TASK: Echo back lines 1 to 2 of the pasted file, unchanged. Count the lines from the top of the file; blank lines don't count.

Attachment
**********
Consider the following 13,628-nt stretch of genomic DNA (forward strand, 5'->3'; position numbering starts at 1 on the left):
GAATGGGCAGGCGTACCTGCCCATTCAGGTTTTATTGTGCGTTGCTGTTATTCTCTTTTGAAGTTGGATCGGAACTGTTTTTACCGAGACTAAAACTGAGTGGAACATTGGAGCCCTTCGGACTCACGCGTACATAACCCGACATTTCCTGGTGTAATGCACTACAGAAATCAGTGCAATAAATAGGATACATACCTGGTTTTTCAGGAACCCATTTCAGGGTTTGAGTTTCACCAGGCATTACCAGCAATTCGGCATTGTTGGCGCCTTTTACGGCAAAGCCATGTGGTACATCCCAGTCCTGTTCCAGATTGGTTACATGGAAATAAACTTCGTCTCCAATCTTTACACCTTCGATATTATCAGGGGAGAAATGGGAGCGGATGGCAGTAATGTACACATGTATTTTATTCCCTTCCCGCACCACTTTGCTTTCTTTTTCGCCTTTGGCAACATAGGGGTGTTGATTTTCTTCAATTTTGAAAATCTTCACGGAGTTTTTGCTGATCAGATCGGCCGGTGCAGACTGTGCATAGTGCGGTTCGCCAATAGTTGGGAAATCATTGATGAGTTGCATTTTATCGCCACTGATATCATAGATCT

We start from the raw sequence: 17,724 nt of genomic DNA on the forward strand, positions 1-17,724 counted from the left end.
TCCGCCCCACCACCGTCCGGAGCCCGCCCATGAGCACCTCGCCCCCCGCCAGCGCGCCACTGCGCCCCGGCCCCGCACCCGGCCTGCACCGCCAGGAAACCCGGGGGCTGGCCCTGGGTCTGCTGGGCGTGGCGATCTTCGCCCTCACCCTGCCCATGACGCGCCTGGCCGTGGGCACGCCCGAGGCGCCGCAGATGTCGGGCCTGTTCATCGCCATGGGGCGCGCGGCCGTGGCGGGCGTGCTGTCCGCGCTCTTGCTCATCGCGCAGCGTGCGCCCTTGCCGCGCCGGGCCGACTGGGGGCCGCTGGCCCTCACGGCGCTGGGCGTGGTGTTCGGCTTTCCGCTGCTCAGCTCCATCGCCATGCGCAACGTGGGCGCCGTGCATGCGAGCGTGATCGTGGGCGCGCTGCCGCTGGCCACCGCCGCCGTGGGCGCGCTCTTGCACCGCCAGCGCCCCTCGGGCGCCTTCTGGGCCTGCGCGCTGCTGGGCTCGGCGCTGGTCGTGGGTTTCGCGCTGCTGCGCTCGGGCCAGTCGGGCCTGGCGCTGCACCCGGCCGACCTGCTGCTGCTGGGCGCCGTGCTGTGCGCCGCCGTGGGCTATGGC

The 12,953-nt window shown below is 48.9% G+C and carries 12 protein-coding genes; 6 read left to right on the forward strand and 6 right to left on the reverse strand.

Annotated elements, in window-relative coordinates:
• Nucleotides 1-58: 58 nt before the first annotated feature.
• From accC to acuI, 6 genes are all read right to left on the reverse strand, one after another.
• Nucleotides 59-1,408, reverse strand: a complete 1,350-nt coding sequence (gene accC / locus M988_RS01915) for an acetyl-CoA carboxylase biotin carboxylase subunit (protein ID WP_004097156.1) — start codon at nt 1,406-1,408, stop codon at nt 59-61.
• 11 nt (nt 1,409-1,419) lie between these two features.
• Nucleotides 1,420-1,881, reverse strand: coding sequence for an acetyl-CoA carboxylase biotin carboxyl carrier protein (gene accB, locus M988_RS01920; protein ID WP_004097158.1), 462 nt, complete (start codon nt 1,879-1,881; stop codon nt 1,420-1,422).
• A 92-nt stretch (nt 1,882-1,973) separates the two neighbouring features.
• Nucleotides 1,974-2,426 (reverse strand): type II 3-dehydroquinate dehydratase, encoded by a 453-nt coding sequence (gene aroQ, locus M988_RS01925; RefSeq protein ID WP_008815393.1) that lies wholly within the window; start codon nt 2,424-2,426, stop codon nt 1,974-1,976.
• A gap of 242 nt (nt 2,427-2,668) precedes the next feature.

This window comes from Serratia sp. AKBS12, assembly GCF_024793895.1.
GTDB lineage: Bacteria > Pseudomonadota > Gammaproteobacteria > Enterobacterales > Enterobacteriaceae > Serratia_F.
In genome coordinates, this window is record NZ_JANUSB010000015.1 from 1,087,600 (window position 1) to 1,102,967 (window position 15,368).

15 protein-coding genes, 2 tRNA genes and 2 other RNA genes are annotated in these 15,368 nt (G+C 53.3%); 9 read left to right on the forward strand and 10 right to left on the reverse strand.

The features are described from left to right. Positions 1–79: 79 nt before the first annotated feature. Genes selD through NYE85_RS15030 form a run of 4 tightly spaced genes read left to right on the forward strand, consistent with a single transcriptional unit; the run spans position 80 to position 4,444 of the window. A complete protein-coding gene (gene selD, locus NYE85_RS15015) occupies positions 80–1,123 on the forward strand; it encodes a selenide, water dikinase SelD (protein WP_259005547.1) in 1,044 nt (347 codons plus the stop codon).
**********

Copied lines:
Consider the following 13,628-nt stretch of genomic DNA (forward strand, 5'->3'; position numbering starts at 1 on the left):
GAATGGGCAGGCGTACCTGCCCATTCAGGTTTTATTGTGCGTTGCTGTTATTCTCTTTTGAAGTTGGATCGGAACTGTTTTTACCGAGACTAAAACTGAGTGGAACATTGGAGCCCTTCGGACTCACGCGTACATAACCCGACATTTCCTGGTGTAATGCACTACAGAAATCAGTGCAATAAATAGGATACATACCTGGTTTTTCAGGAACCCATTTCAGGGTTTGAGTTTCACCAGGCATTACCAGCAATTCGGCATTGTTGGCGCCTTTTACGGCAAAGCCATGTGGTACATCCCAGTCCTGTTCCAGATTGGTTACATGGAAATAAACTTCGTCTCCAATCTTTACACCTTCGATATTATCAGGGGAGAAATGGGAGCGGATGGCAGTAATGTACACATGTATTTTATTCCCTTCCCGCACCACTTTGCTTTCTTTTTCGCCTTTGGCAACATAGGGGTGTTGATTTTCTTCAATTTTGAAAATCTTCACGGAGTTTTTGCTGATCAGATCGGCCGGTGCAGACTGTGCATAGTGCGGTTCGCCAATAGTTGGGAAATCATTGATGAGTTGCATTTTATCGCCACTGATATCATAGATCT